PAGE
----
Raising Locally-Adapted and Disease Resistant Queens in Illinois

September 9, 2015
raising locally-adapted and disease resistant queens in Illinois


It is no secret that we are losing bees at higher rates than ever before: On average, beekeepers lose 33 percent of their hives each year. This unfortunate occurrence is known as Colony Collapse Disorder, caused by many different factors such as disease, the varroa mite, pesticide poisoning and habitat loss. And while most bees today are raised in warm climates to be highly productive, they are not necessarily resilient to pests, diseases and cold weather.

To help increase the prevalence of locally-raised bees in Illinois, beekeeper Stu Jacobson used a SARE grant to start the Illinois Queen Initiative (IQI). The organization provides training to beekeepers on how to raise queens that are adapted to Illinois' harsh winters, and resistant to disease and the varroa mite.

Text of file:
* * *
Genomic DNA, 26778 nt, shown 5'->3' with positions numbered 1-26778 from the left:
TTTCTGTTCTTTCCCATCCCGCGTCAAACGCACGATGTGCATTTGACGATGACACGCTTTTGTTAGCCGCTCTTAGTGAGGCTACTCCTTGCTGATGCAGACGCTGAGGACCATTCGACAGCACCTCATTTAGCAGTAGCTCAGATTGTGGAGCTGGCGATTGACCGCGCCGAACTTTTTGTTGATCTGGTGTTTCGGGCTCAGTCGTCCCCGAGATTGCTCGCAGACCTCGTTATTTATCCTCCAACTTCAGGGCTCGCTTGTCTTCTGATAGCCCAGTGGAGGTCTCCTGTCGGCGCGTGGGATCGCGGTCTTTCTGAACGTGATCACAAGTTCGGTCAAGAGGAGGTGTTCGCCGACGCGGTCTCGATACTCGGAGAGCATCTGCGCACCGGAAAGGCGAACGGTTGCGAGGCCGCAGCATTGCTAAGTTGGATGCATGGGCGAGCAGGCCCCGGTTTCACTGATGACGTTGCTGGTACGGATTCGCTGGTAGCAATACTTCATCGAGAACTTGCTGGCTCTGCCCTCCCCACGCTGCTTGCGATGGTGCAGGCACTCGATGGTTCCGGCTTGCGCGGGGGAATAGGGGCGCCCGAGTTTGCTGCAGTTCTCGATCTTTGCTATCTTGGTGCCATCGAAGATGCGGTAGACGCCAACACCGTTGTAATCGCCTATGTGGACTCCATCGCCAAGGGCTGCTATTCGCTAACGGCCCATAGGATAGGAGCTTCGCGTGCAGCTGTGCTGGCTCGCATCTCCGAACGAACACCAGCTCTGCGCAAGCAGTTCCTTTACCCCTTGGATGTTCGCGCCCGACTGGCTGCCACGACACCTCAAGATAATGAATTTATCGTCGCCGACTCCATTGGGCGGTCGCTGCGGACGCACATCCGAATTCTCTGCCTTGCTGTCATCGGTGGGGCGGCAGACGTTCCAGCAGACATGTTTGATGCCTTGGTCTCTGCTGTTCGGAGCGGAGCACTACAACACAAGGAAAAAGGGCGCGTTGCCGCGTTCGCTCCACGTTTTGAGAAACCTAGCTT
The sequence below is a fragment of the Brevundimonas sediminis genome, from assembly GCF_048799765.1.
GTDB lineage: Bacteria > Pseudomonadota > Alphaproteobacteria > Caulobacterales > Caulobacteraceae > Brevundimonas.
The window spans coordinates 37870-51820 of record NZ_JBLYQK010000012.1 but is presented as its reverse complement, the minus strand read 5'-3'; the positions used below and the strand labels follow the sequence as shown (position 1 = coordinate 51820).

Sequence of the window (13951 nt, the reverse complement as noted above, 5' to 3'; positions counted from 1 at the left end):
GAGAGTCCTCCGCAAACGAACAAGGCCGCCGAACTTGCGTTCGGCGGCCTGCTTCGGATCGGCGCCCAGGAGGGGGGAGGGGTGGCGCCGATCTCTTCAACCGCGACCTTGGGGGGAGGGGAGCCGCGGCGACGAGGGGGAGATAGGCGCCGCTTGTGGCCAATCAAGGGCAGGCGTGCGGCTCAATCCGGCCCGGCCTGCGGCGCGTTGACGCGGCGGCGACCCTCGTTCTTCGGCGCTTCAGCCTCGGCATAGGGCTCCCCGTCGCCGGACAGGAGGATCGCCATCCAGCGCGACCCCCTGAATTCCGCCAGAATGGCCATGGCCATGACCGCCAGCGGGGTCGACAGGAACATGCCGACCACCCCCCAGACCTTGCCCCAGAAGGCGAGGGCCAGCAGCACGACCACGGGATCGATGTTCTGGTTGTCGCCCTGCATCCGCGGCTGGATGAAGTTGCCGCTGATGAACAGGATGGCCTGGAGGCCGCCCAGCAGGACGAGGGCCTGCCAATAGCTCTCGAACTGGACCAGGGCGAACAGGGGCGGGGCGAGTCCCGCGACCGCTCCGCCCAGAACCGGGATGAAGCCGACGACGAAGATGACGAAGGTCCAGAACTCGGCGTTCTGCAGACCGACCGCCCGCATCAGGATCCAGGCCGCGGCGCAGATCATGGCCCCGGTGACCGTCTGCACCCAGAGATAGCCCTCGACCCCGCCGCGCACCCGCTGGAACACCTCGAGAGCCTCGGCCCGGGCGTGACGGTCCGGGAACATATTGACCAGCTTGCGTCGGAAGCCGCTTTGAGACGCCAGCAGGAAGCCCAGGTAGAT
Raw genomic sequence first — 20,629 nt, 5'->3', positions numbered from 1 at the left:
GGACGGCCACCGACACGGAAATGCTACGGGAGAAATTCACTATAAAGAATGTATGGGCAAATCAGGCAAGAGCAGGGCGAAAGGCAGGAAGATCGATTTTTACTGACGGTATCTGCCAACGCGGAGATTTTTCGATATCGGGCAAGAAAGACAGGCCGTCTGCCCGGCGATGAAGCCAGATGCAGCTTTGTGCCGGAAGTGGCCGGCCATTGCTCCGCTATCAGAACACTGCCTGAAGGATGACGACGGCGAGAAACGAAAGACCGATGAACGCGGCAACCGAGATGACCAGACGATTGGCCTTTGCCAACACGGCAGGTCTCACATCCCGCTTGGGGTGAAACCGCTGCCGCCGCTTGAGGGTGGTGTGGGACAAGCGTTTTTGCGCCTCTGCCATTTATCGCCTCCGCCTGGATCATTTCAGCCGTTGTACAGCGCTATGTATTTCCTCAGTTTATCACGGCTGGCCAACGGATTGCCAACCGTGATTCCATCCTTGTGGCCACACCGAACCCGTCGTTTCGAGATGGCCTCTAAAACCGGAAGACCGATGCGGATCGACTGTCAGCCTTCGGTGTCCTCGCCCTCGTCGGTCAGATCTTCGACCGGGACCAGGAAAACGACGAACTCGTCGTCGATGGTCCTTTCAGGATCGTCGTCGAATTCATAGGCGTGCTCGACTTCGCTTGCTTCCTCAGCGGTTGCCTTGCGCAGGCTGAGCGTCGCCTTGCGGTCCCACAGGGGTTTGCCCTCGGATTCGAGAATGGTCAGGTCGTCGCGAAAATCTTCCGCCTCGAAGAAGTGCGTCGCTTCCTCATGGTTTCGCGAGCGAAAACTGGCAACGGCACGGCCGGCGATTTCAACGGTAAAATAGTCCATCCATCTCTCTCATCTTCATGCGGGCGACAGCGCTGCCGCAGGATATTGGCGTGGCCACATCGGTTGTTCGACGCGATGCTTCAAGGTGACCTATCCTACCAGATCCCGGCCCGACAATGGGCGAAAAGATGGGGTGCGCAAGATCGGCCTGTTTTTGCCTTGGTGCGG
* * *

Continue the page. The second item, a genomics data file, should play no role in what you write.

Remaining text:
Since 2008, the IQI has conducted trainings and workshops around SARE’s North Central Region, and has helped create a queen rearing industry in Illinois. “Before we started the first grant, there was one person raising queens that I know of in Illinois that was selling them,” says Stu. “Now there’s about eight, which doesn’t sound like a great deal but it has steadily grown over the past eight years and I’m hoping it will continue to grow.”

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Topics: Beekeeping, Bees, Biological Control, Crop Production, Livestock, Pest Management, Pollination, Pollinator Health
Related Locations: North Central, Northeast, South, West